Storytelling with Boori

In Brown Paper Bag, Boori Monty Pryor is playing himself.

  • Could you tell that he was a real-life author and not an actor? If so, how could you tell?
  • Why do you think the filmmakers decided to build the story around one of Boori's talks?
  • What are some of the techniques Boori uses to encourage the students to listen and connect with his stories?

While all of the children enjoy Boori's talk, it makes a really big impression on Jayden.

  • How do we know this?

The brown paper bag

  • What is the purpose of the brown paper bag?
  • Why do you think Jayden hides the book from the people at school and his mum?
  • Have you ever loved a book so much that you haven't been able to stop reading it, or have wanted to read it again and again? Can you explain what was so special about it? 

The ending

  • Did you find the ending satisfying? Why? Why not?
  • Why has Jayden's mother told him that "libraries are only for white people"? What do you think she meant?
  • Have you ever felt uncomfortable and that you don't belong somewhere or that a particular experience or activity is something that others can do, but not you? Explain.
  • What are some of the things that make us feel we don't belong?

Sometimes when we feel a sense of belonging, we can make others feel like outsiders.

  • What are some of the ways we can look out for others and be more inclusive?
  • Why do you think the very last words we hear come from the end of Boori Monty Prior's book My Girragundji?
  • As a class, rewatch the ending and write down the words from the story, Discuss how these words relate to the story told in the film. What could these words mean for Jayden? 
  • Think about the superhero figure that Jayden drew during time-out. How might this relate to the story of the girragundji and its ongoing protection?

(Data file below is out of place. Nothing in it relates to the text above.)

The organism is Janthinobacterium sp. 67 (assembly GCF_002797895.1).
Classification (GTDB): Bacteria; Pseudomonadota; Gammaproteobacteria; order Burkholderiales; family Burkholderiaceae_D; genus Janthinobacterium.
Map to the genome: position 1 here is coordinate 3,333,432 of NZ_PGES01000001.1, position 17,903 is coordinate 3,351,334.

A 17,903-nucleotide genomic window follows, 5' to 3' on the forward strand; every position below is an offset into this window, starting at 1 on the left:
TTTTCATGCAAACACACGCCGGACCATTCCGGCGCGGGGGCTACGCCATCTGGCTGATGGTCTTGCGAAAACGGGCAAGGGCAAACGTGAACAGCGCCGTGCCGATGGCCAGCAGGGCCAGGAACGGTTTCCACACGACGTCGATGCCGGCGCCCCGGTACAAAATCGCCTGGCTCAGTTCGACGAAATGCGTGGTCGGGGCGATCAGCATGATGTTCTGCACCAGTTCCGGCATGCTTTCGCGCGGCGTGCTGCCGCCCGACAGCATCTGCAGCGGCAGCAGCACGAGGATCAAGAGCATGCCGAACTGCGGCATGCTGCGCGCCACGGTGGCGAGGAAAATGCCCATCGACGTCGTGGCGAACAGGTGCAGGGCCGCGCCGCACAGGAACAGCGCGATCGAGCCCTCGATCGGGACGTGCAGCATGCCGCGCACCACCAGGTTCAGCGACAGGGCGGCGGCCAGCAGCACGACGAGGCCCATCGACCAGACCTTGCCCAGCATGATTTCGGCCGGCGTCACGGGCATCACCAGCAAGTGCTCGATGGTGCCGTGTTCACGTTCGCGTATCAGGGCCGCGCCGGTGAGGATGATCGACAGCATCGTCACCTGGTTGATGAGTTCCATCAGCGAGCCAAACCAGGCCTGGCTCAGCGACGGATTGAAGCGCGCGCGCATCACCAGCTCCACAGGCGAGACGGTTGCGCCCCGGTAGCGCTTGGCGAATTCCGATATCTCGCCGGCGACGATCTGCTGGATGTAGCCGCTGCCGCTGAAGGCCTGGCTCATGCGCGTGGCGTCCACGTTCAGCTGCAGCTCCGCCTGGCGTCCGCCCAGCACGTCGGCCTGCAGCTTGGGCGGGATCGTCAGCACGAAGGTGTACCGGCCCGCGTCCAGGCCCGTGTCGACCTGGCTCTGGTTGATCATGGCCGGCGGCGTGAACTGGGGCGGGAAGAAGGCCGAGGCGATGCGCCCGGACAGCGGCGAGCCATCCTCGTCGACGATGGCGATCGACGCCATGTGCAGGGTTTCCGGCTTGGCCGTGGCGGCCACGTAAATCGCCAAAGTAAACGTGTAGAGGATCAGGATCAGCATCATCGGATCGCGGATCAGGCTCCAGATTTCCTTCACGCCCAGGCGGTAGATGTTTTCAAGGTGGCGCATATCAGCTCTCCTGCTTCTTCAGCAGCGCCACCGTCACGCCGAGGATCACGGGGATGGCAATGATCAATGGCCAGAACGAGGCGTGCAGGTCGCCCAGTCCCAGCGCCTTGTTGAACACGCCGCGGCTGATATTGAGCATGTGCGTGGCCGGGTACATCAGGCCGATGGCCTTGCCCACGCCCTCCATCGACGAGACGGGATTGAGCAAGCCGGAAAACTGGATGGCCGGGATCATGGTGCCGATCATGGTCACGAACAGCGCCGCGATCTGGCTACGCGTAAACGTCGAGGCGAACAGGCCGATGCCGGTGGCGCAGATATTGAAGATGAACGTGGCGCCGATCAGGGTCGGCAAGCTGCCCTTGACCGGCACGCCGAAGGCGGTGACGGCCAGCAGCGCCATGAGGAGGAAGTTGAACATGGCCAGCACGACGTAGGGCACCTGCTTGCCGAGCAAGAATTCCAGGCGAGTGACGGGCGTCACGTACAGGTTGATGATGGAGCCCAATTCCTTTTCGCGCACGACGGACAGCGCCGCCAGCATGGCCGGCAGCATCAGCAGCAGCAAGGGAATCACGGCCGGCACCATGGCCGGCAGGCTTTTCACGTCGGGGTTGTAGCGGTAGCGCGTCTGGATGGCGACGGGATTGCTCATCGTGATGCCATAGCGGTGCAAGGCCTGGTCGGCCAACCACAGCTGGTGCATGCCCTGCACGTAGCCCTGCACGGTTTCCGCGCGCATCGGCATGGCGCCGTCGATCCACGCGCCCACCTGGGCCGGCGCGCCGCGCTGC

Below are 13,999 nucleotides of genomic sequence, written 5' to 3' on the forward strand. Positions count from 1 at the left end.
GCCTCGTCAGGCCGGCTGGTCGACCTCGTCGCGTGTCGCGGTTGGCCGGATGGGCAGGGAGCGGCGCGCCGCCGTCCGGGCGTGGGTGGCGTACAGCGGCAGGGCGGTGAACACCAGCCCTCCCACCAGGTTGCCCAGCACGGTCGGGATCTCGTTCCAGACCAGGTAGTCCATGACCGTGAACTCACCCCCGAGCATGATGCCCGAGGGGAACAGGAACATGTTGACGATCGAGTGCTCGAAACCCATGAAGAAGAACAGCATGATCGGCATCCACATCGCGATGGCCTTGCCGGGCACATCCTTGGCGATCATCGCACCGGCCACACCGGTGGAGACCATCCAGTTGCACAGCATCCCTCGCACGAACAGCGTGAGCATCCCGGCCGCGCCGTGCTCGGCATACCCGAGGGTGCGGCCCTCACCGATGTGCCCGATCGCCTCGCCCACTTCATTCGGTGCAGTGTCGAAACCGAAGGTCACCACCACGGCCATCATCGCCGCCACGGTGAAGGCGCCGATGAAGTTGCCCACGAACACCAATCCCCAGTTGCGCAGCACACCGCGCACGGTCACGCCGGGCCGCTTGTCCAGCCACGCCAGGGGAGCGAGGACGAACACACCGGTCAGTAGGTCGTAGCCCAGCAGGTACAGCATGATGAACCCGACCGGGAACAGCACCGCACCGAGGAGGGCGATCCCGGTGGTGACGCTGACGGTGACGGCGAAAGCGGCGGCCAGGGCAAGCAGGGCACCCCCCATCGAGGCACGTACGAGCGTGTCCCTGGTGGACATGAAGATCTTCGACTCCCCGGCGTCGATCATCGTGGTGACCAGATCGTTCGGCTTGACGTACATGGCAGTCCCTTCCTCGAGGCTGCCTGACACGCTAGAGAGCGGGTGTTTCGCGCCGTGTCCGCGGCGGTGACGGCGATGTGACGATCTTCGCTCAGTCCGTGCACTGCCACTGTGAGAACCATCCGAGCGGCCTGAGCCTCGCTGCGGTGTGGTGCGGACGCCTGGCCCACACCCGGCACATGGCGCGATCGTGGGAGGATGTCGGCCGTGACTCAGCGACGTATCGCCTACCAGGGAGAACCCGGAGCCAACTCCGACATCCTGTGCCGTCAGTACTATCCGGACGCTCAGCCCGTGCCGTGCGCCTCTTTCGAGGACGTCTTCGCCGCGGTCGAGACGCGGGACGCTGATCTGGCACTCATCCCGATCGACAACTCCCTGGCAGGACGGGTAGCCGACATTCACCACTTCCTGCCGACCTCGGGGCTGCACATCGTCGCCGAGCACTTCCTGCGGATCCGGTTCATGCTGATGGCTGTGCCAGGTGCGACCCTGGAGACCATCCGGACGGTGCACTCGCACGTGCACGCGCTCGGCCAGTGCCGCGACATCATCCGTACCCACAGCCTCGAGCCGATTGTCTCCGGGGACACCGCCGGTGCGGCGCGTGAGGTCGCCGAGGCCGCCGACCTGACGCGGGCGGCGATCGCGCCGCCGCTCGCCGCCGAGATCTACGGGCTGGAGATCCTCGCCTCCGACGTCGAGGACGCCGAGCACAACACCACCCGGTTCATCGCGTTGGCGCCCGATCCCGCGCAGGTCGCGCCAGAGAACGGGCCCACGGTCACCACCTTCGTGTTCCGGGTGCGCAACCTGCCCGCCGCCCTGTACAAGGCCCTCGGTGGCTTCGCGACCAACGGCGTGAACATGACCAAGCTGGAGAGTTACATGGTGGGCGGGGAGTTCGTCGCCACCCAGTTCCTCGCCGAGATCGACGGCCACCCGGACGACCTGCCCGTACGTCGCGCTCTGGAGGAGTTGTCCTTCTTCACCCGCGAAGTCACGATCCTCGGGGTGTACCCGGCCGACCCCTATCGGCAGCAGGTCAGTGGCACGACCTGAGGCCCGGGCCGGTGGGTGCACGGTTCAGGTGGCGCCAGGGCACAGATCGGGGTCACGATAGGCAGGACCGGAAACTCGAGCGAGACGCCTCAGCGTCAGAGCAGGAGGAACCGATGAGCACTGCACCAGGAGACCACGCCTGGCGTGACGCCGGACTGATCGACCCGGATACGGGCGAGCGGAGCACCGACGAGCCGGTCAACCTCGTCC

Culture and belonging

  • What are some of the topics and ideas that Boori describes in his stories?

We hear Jayden read from Boori's book The Binna Binna Man and  My Girragundji . Both of these stories come from from Boori's country in North Queensland. 

  • Why do you think Jayden finds Boori's stories so special? 

Australia's First Peoples are made up of many different and distinct groups, each with their own culture, customs, language and laws. However, many of Australia's First Peoples also use Aboriginal English to express identity and connection. 

  • What examples of Aboriginal English did you notice in Brown Paper Bag?
  • What does Jayden mean when he says to Mr Broughton that Boori must have been a deadly baby?
  • Why do you think Jayden finds the Aboriginal English in Boori's stories so appealing?

What next?

  • Find Boori's stories in your library and read them as a class.
  • Invite a local Elder to your school and discover stories about the country you live on.
  • As a class, discuss ways to welcome newcomers and to make sure that everyone in your class feels a sense of belonging.